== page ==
Gastroesophageal reflux disease (GERD) is estimated to affect nearly 20% of Americans. Recent advances in our understanding of GERD have changed clinical practice. Therefore, in February 2022, the American College of Gastroenterology (ACG) released an updated set of guidelines for the diagnosis and management of GERD. Research from Baylor University Medical Center (Baylor Dallas), part of Baylor Scott & White Health, helped shape these new practice guidelines.
Highlights of the ACG Guidelines for GERD
The new guidelines, published in the American Journal of Gastroenterology, represent the first update in nearly a decade. According to Stuart Spechler, MD, chief of the division of gastroenterology at Baylor Dallas, co-director of the Center for Esophageal Research, and senior author on the manuscript, “One of the major changes to the guidelines came from work done here at Baylor Dallas. We were the first to point out that if patients are taking proton pump inhibitors (PPIs) at the time of endoscopy, the PPIs can mask the presence of eosinophilic esophagitis, an allergic disorder of the esophagus that can be confused with GERD. So, for patients who have not responded well to PPIs, it is now recommended to stop the PPIs for two weeks before diagnostic endoscopy. This was not a common clinical practice prior to the publication of our findings, and it is now standard clinical practice around the world.”
The new information about PPI use came from updated research on PPI-responsive esophageal eosinophilia. According to Dr. Spechler, “We used to think that the only effect of PPIs was to stop acid production from the stomach. So, the only esophageal disease that should be responsive to PPIs was GERD, which is caused by acid that refluxes from the stomach into the esophagus. Work from our laboratory showed that eosinophilic esophagitis responds to PPIs through a completely different mechanism.” It is now known that PPIs have an anti-inflammatory function in eosinophilic esophagitis through a mechanism involving the secretion of cytokines by esophageal epithelial cells.
The new guidelines also highlight novel surgical treatments for GERD, including magnetic sphincter augmentation. The technique uses the LINX Reflux Management System, which is a ring of magnetic beads implanted around the distal esophagus. The force of swallowing opens the magnetic ring, and after the food passes through, the magnets help the ring close tightly. In an early pilot study, over 90 percent of participants showed at least a 50 percent increase in quality of life and reduction in PPI usage. “Surgeons on the medical staff at Baylor Dallas have great expertise in this technique,” said Dr. Spechler.
The guidelines also include an important update on the potential side effects of PPIs. According to Dr. Spechler, “PPIs are considered to be a very safe class of drugs. However, over the past ten years, there have been reports of potentially very serious side effects associated with PPI use. In the new guidelines, we discuss how physicians should inform their patients of these possible side effects and what we think is the relative importance of these findings.”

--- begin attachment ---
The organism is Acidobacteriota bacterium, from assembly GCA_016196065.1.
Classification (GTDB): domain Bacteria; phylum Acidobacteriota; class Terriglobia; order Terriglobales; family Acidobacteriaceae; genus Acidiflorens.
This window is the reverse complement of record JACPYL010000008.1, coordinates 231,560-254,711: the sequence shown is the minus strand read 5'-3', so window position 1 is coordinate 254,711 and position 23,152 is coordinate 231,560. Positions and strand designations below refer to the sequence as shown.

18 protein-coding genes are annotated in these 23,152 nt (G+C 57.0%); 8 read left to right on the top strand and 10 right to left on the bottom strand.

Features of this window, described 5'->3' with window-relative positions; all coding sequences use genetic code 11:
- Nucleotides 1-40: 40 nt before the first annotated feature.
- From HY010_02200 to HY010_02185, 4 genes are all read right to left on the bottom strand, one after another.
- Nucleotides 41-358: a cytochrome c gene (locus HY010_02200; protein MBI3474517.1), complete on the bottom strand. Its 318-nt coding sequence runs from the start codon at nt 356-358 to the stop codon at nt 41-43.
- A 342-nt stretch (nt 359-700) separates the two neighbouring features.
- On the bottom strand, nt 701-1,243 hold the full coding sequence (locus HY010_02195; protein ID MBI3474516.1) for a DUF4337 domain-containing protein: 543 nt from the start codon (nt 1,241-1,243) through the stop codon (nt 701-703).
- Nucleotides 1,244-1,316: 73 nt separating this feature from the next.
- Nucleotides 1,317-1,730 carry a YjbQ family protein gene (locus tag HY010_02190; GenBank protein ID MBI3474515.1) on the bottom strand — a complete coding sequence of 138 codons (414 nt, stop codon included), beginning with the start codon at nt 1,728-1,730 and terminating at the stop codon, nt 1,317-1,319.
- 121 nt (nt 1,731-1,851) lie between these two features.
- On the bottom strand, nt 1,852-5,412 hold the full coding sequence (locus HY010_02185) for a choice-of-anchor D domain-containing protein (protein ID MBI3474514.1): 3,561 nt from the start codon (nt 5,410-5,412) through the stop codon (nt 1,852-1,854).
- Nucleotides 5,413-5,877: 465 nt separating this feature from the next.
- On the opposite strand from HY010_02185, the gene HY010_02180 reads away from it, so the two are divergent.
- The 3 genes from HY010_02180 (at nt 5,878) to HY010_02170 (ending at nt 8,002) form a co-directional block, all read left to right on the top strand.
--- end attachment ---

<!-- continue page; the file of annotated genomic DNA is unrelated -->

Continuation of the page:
As the authors describe, multiple retrospective studies have identified correlations between PPI use and major side effects such as dementia, heart disease, and bone fractures. However, retrospective studies cannot assess causation, so it is not possible to determine if the PPIs are responsible for these effects. Dr. Spechler adds, “The best studies so far have not found a significant association of PPIs with any of these negative side effects, except for a small increase in the risk of enteric infections. However, there is no way any study, no matter how big it is, can absolutely exclude the possibility of a serious side effect.”
Warning Signs with GERD
The new guidelines still state that heartburn and regurgitation are the cardinal symptoms of GERD. According to Dr. Spechler, “If the patient has these symptoms and no warning signs, we still recommend that primary care providers treat with PPIs. Warning signs would include dysphagia (difficulty swallowing), weight loss, and blood in the stool. These warning signs indicate that there may be more than just GERD driving the symptoms, and a patient with these symptoms should be seen by a gastroenterologist who specializes in esophageal disease.”
The updated ACG guidelines are available here.
Gastroenterology and Gastrointestinal Surgery at Baylor Dallas
The division of gastroenterology at Baylor Dallas is nationally ranked by U.S. News and World Report Best Hospitals for excellence in clinical care. The program’s high-volume clinical practice and multidisciplinary team at Baylor Dallas offer the latest technologies for the diagnosis, treatment, and management of digestive disorders and gastrointestinal disease. The physicians also participate in a robust suite of NIH-funded research projects, through Baylor Scott & White Research Institute, to answer critical clinical questions and drive the field of gastroenterology forward.
To learn more about esophageal services at Baylor University Medical Center, visit BSWHealth.com/DallasDigestive.